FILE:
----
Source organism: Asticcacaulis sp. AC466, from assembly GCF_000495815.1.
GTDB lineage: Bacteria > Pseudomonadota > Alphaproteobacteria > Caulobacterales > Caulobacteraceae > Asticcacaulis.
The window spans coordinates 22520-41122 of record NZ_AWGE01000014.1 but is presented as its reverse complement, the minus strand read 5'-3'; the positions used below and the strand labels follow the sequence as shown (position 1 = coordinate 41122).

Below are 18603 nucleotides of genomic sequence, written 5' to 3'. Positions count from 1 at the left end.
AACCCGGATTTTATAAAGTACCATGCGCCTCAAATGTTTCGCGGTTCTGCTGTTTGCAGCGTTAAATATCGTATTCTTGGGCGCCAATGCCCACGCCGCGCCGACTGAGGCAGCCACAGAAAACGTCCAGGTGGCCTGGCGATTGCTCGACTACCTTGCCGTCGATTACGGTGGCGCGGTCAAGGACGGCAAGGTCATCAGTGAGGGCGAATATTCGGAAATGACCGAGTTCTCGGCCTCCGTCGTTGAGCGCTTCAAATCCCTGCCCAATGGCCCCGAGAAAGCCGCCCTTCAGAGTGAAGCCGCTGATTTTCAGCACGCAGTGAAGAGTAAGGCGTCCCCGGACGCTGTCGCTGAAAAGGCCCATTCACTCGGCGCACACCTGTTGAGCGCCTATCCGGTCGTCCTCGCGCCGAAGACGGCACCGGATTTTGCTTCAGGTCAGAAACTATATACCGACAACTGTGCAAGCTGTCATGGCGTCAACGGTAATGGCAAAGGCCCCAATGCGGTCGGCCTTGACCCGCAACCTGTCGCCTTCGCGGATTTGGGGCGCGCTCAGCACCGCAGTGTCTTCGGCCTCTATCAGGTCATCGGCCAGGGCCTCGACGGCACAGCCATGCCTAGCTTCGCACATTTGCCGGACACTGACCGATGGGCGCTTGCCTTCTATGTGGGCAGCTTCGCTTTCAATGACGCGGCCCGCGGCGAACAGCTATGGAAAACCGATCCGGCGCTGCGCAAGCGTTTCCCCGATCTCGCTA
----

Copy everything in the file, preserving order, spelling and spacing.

Source organism: Asticcacaulis sp. AC466, from assembly GCF_000495815.1.
GTDB lineage: Bacteria > Pseudomonadota > Alphaproteobacteria > Caulobacterales > Caulobacteraceae > Asticcacaulis.
The window spans coordinates 22520-41122 of record NZ_AWGE01000014.1 but is presented as its reverse complement, the minus strand read 5'-3'; the positions used below and the strand labels follow the sequence as shown (position 1 = coordinate 41122).

Below are 18603 nucleotides of genomic sequence, written 5' to 3'. Positions count from 1 at the left end.
AACCCGGATTTTATAAAGTACCATGCGCCTCAAATGTTTCGCGGTTCTGCTGTTTGCAGCGTTAAATATCGTATTCTTGGGCGCCAATGCCCACGCCGCGCCGACTGAGGCAGCCACAGAAAACGTCCAGGTGGCCTGGCGATTGCTCGACTACCTTGCCGTCGATTACGGTGGCGCGGTCAAGGACGGCAAGGTCATCAGTGAGGGCGAATATTCGGAAATGACCGAGTTCTCGGCCTCCGTCGTTGAGCGCTTCAAATCCCTGCCCAATGGCCCCGAGAAAGCCGCCCTTCAGAGTGAAGCCGCTGATTTTCAGCACGCAGTGAAGAGTAAGGCGTCCCCGGACGCTGTCGCTGAAAAGGCCCATTCACTCGGCGCACACCTGTTGAGCGCCTATCCGGTCGTCCTCGCGCCGAAGACGGCACCGGATTTTGCTTCAGGTCAGAAACTATATACCGACAACTGTGCAAGCTGTCATGGCGTCAACGGTAATGGCAAAGGCCCCAATGCGGTCGGCCTTGACCCGCAACCTGTCGCCTTCGCGGATTTGGGGCGCGCTCAGCACCGCAGTGTCTTCGGCCTCTATCAGGTCATCGGCCAGGGCCTCGACGGCACAGCCATGCCTAGCTTCGCACATTTGCCGGACACTGACCGATGGGCGCTTGCCTTCTATGTGGGCAGCTTCGCTTTCAATGACGCGGCCCGCGGCGAACAGCTATGGAAAACCGATCCGGCGCTGCGCAAGCGTTTCCCCGATCTCGCTA